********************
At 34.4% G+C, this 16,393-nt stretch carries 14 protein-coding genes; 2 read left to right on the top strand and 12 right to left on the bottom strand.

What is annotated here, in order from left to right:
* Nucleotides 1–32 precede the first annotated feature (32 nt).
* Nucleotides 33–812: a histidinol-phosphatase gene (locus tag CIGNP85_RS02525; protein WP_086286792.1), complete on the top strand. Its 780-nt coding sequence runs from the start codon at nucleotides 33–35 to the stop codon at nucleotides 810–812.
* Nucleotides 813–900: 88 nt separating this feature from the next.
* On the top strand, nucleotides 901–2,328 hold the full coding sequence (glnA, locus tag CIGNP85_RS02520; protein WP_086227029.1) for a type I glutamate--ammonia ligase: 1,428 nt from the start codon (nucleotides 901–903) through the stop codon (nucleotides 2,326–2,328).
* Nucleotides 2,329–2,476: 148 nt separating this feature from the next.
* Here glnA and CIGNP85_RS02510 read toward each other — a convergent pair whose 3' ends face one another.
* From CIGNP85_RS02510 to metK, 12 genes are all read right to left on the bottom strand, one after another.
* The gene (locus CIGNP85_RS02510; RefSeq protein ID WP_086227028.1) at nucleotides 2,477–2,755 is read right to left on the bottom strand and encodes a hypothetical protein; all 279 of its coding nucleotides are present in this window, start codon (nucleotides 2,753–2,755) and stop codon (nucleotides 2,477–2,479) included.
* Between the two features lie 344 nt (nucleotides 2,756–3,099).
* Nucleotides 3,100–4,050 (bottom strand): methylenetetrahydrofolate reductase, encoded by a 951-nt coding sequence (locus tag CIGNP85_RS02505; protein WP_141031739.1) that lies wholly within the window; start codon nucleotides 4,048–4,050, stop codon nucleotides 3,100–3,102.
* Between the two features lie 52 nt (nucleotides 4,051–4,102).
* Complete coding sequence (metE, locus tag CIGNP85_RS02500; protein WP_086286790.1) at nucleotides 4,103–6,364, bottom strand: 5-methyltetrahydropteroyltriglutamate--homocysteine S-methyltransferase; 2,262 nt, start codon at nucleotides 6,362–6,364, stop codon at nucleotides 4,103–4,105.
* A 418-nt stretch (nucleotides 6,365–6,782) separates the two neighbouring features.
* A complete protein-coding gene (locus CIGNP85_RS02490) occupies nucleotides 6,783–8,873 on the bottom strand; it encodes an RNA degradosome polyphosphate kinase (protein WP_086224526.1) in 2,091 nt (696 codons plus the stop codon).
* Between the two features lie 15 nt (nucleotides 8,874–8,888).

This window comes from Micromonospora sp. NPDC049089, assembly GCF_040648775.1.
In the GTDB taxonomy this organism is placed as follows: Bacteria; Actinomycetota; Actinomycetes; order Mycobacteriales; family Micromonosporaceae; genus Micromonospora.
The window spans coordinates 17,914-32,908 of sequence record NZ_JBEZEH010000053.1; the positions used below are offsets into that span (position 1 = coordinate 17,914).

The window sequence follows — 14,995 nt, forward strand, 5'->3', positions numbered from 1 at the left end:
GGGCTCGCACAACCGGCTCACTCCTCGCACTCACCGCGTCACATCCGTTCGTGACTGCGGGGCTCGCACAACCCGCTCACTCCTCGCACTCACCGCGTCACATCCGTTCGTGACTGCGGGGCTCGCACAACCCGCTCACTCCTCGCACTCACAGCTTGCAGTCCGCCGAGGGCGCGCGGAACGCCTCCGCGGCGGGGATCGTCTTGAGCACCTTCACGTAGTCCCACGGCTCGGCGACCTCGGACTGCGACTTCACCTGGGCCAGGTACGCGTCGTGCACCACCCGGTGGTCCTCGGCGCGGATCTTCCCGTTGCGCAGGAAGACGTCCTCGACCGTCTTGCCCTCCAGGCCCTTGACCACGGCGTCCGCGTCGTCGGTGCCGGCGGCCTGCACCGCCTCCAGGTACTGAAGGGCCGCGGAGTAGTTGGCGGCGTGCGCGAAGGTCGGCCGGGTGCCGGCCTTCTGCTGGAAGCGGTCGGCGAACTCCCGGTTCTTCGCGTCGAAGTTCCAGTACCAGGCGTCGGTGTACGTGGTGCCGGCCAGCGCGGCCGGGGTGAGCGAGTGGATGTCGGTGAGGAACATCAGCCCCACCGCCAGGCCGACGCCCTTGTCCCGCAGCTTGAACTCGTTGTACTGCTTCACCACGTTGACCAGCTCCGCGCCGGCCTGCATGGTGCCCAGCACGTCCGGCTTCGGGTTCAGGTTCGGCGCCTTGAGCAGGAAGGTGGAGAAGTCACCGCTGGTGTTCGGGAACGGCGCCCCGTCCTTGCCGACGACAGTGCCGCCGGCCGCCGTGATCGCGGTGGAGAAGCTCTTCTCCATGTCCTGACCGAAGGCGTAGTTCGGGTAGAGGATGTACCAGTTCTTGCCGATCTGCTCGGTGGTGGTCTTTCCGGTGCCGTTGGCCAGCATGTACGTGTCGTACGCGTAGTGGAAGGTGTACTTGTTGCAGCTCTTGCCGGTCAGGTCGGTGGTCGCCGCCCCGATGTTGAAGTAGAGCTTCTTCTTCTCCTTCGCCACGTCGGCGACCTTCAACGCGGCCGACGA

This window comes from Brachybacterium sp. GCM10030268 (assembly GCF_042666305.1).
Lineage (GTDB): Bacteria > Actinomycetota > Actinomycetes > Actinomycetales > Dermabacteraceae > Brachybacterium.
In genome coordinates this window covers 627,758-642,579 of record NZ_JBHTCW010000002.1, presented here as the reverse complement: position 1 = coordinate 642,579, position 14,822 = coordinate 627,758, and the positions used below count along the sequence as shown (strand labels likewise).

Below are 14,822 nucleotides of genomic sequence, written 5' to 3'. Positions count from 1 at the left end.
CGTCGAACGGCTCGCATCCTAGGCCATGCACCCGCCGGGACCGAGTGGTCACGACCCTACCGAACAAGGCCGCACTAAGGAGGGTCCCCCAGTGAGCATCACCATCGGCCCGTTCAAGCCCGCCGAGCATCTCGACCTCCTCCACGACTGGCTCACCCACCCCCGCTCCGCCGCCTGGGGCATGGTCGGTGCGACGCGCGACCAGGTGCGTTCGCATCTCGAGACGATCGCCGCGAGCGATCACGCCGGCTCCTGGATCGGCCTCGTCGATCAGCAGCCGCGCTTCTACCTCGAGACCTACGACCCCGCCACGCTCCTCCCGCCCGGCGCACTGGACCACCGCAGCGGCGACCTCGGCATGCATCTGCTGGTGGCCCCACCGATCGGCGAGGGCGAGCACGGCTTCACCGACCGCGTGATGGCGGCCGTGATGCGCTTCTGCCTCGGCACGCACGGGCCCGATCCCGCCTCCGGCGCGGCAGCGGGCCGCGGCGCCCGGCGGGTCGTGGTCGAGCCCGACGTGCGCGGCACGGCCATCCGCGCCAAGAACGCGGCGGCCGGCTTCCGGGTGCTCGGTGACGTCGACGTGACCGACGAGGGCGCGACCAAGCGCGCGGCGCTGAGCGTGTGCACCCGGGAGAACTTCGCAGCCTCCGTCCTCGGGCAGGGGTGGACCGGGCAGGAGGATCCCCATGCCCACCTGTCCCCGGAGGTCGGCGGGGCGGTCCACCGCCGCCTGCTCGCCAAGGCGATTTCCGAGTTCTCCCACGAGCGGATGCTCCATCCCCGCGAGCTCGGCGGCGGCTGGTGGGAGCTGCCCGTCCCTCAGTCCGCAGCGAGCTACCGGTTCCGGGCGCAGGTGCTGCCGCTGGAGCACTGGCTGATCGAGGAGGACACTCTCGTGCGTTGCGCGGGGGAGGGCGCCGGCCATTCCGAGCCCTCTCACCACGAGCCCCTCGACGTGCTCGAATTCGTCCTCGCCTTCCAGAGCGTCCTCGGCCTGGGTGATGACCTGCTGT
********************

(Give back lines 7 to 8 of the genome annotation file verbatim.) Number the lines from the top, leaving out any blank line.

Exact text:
* Nucleotides 2,329–2,476: 148 nt separating this feature from the next.
* Here glnA and CIGNP85_RS02510 read toward each other — a convergent pair whose 3' ends face one another.